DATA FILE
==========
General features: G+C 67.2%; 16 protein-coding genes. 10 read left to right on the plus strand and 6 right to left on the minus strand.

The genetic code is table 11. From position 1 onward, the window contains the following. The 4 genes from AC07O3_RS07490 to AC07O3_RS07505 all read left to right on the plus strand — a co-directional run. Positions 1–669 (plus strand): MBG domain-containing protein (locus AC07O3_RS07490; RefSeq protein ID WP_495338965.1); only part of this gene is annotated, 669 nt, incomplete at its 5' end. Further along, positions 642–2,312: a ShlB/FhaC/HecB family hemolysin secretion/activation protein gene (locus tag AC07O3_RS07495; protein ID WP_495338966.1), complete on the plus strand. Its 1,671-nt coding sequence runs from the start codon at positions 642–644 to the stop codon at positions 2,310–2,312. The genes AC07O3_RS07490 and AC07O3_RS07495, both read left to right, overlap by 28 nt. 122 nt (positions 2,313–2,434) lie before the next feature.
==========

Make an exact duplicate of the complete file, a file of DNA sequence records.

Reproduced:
General features: G+C 67.2%; 16 protein-coding genes. 10 read left to right on the plus strand and 6 right to left on the minus strand.

The genetic code is table 11. From position 1 onward, the window contains the following. The 4 genes from AC07O3_RS07490 to AC07O3_RS07505 all read left to right on the plus strand — a co-directional run. Positions 1–669 (plus strand): MBG domain-containing protein (locus AC07O3_RS07490; RefSeq protein ID WP_495338965.1); only part of this gene is annotated, 669 nt, incomplete at its 5' end. Further along, positions 642–2,312: a ShlB/FhaC/HecB family hemolysin secretion/activation protein gene (locus tag AC07O3_RS07495; protein ID WP_495338966.1), complete on the plus strand. Its 1,671-nt coding sequence runs from the start codon at positions 642–644 to the stop codon at positions 2,310–2,312. The genes AC07O3_RS07490 and AC07O3_RS07495, both read left to right, overlap by 28 nt. 122 nt (positions 2,313–2,434) lie before the next feature.